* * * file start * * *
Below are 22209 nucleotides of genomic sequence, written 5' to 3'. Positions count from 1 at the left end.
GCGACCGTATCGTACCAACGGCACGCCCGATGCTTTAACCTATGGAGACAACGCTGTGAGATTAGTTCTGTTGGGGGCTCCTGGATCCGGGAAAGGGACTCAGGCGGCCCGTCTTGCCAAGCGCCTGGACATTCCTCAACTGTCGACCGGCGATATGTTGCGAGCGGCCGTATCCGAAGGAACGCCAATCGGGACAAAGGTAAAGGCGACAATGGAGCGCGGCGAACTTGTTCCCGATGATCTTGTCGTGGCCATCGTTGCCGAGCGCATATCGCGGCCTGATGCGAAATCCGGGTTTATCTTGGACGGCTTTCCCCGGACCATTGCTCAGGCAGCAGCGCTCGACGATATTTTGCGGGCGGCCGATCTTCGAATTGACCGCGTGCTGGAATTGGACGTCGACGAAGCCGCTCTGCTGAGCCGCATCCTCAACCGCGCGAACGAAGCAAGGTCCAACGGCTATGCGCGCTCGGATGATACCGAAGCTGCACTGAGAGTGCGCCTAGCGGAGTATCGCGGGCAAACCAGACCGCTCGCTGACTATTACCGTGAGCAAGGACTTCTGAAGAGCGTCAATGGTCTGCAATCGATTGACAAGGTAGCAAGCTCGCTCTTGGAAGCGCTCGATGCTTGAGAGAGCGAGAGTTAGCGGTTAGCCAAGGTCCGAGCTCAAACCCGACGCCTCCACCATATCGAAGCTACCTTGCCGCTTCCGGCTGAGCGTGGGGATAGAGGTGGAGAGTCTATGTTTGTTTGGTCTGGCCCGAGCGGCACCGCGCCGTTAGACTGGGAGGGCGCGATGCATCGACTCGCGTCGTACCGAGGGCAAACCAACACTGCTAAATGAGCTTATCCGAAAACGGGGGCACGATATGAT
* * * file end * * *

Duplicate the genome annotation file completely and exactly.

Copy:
Below are 22209 nucleotides of genomic sequence, written 5' to 3'. Positions count from 1 at the left end.
GCGACCGTATCGTACCAACGGCACGCCCGATGCTTTAACCTATGGAGACAACGCTGTGAGATTAGTTCTGTTGGGGGCTCCTGGATCCGGGAAAGGGACTCAGGCGGCCCGTCTTGCCAAGCGCCTGGACATTCCTCAACTGTCGACCGGCGATATGTTGCGAGCGGCCGTATCCGAAGGAACGCCAATCGGGACAAAGGTAAAGGCGACAATGGAGCGCGGCGAACTTGTTCCCGATGATCTTGTCGTGGCCATCGTTGCCGAGCGCATATCGCGGCCTGATGCGAAATCCGGGTTTATCTTGGACGGCTTTCCCCGGACCATTGCTCAGGCAGCAGCGCTCGACGATATTTTGCGGGCGGCCGATCTTCGAATTGACCGCGTGCTGGAATTGGACGTCGACGAAGCCGCTCTGCTGAGCCGCATCCTCAACCGCGCGAACGAAGCAAGGTCCAACGGCTATGCGCGCTCGGATGATACCGAAGCTGCACTGAGAGTGCGCCTAGCGGAGTATCGCGGGCAAACCAGACCGCTCGCTGACTATTACCGTGAGCAAGGACTTCTGAAGAGCGTCAATGGTCTGCAATCGATTGACAAGGTAGCAAGCTCGCTCTTGGAAGCGCTCGATGCTTGAGAGAGCGAGAGTTAGCGGTTAGCCAAGGTCCGAGCTCAAACCCGACGCCTCCACCATATCGAAGCTACCTTGCCGCTTCCGGCTGAGCGTGGGGATAGAGGTGGAGAGTCTATGTTTGTTTGGTCTGGCCCGAGCGGCACCGCGCCGTTAGACTGGGAGGGCGCGATGCATCGACTCGCGTCGTACCGAGGGCAAACCAACACTGCTAAATGAGCTTATCCGAAAACGGGGGCACGATATGAT